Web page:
1940s >> 1944 >> no-480-august-1944

The Trade Union Movement must face the issue

Recent legislation sponsored by the Minister of Labour —who, incidentally, remains General Secretary of the numerically powerful Transport and General Workers’ Union—has caused much fluttering in the Trade Union dovecotes.

As it can safely be assumed that most readers are, as members of the working class, members of their appropriate trade union, with more than a casual interest in the day to day problems which affect the propertyless class, forced to sell its labour power for wages to the capitalist class, we need not concern ourselves with the details of the legislation at this stage.

As Socialists, however, we give thought to the effects that will be forthcoming in the future. One sure indication is that the split between the industrial and political wings of the so-called “Labour movement” becomes wider with the passage of time. There is a definite struggle within the Trade Union movement for control of the movement. Until quite recent years most Trade Union officials were elderly men who did not assume office until they were well advanced in years. Their days of tackling a proposition in a speedy and energetic manner had passed before assuming office. In most cases they had reached a period of elderly complacency and sought to tackle problems with the minimum of effort or hard work. The psychological result is, of course, that these elderly officials become—consciously or sub-consciously—bureaucrats, who dampen the ardour of active members of less mature years, possessing energy, enthusiasm and a desire to tackle the job. A considerable number of these elderly Trade Union officials also have a profitable sideline. In addition to the salaries and emoluments they receive from their respective Trade Unions, they also draw an additional £600 as members of the House of Commons. Many of them have been placed on pensions by their Trade Unions—having reached the age of 65 years—but still continue to sit in the House of Commons until death intervenes. Little more than a sheep-like obedience to the Party Whips can be expected from these ageing Isaiahs.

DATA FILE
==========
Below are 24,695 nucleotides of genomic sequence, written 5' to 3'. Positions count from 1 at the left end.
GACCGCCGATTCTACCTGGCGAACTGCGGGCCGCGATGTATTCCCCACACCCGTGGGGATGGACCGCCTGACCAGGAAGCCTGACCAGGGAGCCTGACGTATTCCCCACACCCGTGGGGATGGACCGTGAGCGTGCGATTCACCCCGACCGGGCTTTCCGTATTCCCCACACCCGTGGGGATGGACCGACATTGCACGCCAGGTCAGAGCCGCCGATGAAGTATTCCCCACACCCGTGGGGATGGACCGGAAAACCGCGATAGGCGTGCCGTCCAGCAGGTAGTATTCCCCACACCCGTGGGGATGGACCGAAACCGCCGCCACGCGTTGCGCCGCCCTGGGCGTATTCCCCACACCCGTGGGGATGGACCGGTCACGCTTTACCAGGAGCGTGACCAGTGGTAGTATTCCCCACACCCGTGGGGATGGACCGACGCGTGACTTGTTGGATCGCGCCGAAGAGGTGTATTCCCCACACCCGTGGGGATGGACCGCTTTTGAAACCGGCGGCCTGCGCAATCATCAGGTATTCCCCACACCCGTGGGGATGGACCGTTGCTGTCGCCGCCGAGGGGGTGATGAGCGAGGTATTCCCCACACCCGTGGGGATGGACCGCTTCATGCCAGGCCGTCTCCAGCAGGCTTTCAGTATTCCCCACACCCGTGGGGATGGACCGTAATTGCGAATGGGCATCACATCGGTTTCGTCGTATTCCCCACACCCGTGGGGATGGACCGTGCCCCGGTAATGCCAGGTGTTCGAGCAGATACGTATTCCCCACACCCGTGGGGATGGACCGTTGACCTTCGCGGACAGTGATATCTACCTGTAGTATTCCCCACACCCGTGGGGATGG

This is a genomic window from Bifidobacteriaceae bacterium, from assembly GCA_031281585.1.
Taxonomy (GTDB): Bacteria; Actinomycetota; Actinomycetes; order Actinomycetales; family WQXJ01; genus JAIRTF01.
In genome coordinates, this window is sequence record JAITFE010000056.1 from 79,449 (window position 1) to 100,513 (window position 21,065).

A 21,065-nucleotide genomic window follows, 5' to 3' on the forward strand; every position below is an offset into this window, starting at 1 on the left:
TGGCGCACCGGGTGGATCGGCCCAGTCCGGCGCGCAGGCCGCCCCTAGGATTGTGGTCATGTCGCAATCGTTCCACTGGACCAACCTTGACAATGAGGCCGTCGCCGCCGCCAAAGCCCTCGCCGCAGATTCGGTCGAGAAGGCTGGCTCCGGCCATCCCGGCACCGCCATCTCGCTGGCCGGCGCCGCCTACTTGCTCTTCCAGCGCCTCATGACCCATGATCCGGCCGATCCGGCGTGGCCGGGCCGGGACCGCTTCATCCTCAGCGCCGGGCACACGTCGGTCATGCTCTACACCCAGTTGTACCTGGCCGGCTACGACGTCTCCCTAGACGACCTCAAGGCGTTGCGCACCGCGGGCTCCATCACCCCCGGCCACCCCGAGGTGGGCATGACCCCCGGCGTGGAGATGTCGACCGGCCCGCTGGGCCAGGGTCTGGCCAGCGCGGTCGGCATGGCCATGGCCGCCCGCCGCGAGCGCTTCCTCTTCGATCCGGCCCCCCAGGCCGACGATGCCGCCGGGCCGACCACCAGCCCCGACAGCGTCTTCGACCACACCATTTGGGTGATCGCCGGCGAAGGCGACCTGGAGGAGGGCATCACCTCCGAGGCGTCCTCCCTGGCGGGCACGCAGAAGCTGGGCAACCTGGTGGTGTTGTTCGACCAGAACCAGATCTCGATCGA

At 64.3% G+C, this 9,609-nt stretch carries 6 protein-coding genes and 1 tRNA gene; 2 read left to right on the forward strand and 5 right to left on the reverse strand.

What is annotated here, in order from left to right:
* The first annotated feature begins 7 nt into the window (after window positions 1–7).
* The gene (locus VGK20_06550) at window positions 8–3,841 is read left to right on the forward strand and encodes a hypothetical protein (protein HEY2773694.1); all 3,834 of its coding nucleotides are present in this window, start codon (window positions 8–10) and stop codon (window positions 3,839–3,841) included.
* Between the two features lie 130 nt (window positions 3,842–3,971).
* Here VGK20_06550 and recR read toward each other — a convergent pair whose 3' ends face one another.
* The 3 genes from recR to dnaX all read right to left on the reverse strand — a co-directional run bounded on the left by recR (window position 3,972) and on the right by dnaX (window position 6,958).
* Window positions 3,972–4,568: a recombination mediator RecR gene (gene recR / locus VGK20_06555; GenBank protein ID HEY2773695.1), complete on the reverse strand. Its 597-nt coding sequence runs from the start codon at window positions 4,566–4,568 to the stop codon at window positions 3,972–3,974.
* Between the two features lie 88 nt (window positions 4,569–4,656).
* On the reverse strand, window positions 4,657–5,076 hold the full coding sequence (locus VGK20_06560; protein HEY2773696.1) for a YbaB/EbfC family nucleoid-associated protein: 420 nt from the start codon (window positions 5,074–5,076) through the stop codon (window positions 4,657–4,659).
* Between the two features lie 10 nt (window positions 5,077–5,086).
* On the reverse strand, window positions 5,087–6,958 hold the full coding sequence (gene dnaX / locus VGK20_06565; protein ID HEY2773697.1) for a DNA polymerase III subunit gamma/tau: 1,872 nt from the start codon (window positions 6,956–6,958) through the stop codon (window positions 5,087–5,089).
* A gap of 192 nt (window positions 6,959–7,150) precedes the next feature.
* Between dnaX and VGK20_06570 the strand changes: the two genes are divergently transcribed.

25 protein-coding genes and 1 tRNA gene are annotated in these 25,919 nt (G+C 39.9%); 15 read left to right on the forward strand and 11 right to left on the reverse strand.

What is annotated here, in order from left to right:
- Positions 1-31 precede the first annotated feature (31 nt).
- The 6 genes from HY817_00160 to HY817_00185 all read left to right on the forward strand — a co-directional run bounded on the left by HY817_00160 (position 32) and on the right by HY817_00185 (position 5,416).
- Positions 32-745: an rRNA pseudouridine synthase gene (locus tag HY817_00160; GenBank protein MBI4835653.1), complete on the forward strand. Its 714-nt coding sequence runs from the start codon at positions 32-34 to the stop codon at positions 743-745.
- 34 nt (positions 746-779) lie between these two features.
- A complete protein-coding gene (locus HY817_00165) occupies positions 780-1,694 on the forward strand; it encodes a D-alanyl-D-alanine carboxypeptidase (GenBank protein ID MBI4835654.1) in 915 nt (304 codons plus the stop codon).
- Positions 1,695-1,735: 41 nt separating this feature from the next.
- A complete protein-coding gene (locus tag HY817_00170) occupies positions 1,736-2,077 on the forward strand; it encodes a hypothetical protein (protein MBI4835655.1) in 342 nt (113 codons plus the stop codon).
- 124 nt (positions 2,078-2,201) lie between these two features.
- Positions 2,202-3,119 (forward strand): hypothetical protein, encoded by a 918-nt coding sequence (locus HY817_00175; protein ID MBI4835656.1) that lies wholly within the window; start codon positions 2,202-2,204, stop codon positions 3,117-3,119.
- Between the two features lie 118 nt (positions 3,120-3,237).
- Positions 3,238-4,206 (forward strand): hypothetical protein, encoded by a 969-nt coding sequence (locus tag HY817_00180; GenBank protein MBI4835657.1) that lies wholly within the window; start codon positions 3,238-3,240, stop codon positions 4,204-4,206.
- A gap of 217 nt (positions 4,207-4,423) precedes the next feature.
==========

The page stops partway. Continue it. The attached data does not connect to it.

Whilst there will be little opposition to the newly introduced legislation from the rank and file of the two big General Unions, whose docility to and support of its officials at all times and in all matters has for long past been painfully apparent, the rank and file of the craft Unions are not being so docile. Despite the exhortations of the Arthur Homers and Jack Tanners, the rank and file of the South Wales Miners’ Federation and the Amalgamated Engineering Union have already expressed in no uncertain terms their opposition to the new legislation. The rank and file of other Unions—despite official support for Bevin’s ordinances—are no less opposed.

This is by no means the first of a series of legislative acts that will reduce the Trade Union movement, even as a field for collective bargaining within capitalist society, to a state bordering on impotency.

Any airy platitudes to the effect that the Trades Union movement will be a midwife in attendance at the birth of Socialism will be sheer wind chewing and humbug, unless the Trades Union movement can direct its own destiny in the first place.

All Socialists who are members of their Trade Union work within the structure of their Union to make their fellow-workers understand and appreciate the position of the only Socialist party—the Socialist Party of Great Britain.

With this understanding clearly fixed in the minds of the majority of Trade Unionists, their Unions will become live, fearless and potent bodies in the class struggle, and will play their part in the birth of a new society in which the means of wealth production and distribution will be commonly owned and democratically administered in the interests of the community as a whole. Socialism is the only
hope of the working class, of which the Trade Unionist is a part.

L. L.

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